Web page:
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electrolysing

AI Interface

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Hi,

I have basically a player, network and ai class which make inputs to the game.

- The player class basically translates (g)ui input into usable commands

Now AIs are simulating human players but I wonder how I should possibly implement the ai into the code?
- Should I make the AI use the player UI to simulate player behaviour or should the AI use direct commands but simulate as if it would be limited to the same UI restrictions as the player?

I guess the first attempt using the UI would result in a lot of computations as I had to calculate first what to do and how I achieve it by using the player UI, however I would get an AI behavour like an actual player. For example the UI limits the player not be able to shoot while running, the AI would be limited to the same.

On the other hand just calculating directly what to do and simulating then the limits by the player ui might be way more straight forward but maybe result in errors as the player for example can't turn the hero in a certain situation while the ai behaviour was never adjusted to simulate the same behaviour which might led then to the ai cheating and frustration of the players.

So, what do you think?

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For most games, the AI never has unfair control over its unit.  The unit accepts the same inputs through the same interface, whether those inputs come from an AI controller or a human controller.

“But the math is hard…”, is never a good excuse to a player.  You do the extra math to figure out how to work the input interface to get the result you desire.

 

There are other times when it simply doesn’t matter.

If your goal is simply to move from [0,0] to [1,2], the player isn’t going to be offended if the computer moves in a line straighter than the best the player could achieve, and if the player has to wait for the AI to move then the player will definitely prefer the AI not to screw around moving “human-like”.

 

 

You need to decide based on the game and the situation within the game.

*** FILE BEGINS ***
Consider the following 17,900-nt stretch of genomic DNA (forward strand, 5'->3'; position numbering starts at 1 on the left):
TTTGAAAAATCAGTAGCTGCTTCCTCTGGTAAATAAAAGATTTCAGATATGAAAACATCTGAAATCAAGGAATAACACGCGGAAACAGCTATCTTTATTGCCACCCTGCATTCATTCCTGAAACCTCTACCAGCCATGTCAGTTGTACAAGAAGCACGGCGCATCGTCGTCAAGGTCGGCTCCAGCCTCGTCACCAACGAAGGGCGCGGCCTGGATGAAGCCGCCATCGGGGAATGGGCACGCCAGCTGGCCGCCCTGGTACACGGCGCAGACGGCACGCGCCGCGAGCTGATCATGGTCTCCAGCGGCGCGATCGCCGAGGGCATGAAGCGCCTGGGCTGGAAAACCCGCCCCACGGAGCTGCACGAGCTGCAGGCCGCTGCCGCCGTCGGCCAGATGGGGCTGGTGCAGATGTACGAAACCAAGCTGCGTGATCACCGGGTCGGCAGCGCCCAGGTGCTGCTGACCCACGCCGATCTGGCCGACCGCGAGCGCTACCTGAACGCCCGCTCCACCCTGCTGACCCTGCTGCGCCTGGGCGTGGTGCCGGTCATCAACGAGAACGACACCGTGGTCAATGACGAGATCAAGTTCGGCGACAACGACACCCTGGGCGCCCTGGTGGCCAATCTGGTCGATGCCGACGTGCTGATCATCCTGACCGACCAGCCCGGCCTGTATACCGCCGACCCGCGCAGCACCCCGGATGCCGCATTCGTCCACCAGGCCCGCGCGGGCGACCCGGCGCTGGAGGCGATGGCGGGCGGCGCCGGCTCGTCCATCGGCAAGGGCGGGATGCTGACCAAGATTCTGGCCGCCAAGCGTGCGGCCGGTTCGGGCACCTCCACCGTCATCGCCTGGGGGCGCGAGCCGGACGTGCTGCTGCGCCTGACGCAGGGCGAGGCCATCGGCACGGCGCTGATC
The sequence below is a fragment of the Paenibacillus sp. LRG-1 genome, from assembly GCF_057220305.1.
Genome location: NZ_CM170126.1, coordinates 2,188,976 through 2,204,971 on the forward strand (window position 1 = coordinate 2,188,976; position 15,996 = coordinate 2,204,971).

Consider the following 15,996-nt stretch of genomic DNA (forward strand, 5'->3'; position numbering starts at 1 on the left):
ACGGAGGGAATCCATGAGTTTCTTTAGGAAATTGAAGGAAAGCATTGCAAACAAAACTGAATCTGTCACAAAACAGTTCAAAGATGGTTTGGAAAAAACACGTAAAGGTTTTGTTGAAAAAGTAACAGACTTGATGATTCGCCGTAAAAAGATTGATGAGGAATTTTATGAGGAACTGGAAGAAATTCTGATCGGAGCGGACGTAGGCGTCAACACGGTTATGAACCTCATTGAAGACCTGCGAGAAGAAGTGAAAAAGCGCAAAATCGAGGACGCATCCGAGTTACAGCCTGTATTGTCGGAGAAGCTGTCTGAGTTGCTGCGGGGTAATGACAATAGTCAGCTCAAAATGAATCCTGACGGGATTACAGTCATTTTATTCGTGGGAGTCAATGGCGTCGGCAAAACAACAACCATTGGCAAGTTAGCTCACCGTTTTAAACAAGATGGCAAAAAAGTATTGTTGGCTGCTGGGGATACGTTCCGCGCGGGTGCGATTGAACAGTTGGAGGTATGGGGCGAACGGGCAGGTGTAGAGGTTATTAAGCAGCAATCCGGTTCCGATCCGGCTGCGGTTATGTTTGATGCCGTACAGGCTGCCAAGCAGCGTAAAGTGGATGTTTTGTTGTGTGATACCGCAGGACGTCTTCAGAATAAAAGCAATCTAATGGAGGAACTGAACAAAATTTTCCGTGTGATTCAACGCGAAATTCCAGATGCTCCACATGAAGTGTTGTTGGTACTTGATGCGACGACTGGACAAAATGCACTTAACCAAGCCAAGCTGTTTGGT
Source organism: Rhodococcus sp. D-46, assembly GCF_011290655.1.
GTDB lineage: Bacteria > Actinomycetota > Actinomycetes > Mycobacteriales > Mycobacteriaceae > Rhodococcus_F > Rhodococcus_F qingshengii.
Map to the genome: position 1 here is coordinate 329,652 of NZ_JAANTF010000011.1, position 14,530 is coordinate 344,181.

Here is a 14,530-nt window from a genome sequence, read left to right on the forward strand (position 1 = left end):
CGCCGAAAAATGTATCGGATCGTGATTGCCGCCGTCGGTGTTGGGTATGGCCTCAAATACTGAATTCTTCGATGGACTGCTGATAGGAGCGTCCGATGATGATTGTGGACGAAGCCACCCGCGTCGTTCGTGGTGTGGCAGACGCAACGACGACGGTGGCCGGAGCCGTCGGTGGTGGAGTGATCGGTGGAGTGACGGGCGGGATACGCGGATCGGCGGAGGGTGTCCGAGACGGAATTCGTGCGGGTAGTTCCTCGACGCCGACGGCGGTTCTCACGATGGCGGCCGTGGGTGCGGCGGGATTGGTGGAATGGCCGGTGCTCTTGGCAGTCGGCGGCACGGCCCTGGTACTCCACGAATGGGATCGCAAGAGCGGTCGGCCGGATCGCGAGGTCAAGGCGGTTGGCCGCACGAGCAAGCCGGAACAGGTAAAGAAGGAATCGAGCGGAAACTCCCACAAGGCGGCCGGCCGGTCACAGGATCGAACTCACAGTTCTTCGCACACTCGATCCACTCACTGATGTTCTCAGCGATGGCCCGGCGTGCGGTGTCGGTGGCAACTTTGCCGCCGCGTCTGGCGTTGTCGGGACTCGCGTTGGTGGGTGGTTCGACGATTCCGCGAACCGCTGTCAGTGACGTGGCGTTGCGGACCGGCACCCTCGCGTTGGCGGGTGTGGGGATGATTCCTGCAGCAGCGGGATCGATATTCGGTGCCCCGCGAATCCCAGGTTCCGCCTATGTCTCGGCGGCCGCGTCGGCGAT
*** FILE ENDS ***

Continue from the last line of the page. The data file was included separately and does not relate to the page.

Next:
L. Spiro

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Now AIs are simulating human players but I wonder how I should possibly implement the ai into the code?
- Should I make the AI use the player UI to simulate player behaviour or should the AI use direct commands but simulate as if it would be limited to the same UI restrictions as the player?

The unit (regardless of PC or NPC) should be controlled by an API on top of the unit's state. The interface allows for triggering actions and influencing variables like desired movement speed. This is in total what defines what the unit is able to do and how it is controlled. The player gets a player controller that translates (G)UI input into invocations of the unit control. The AI (how ever it is implemented) also invokes the unit control interface in the end. This way both the player as well as an AI is able to request for actions to be performed by the respective unit.

 

One advantage of the above approach is the clear distinction between layers of functionality. Regardless of the unit, if you have a controller that is able to support all actions provides by the unit, then it can be used to control it. Further, the underlying system like locomotion, animation, and physics are independent on how exactly the unit is controlled. Benefitting side effects: Want to take over control of another character, e.g. to check for its animation clips correctness during development? No problem (if you have a suitable controller, of course). Want to make the UI for the PC configurable? The unit's API tells you what is possible. Want to try out another AI method? You just need to go down to the level of actions (which belongs to AI anyway) but no further.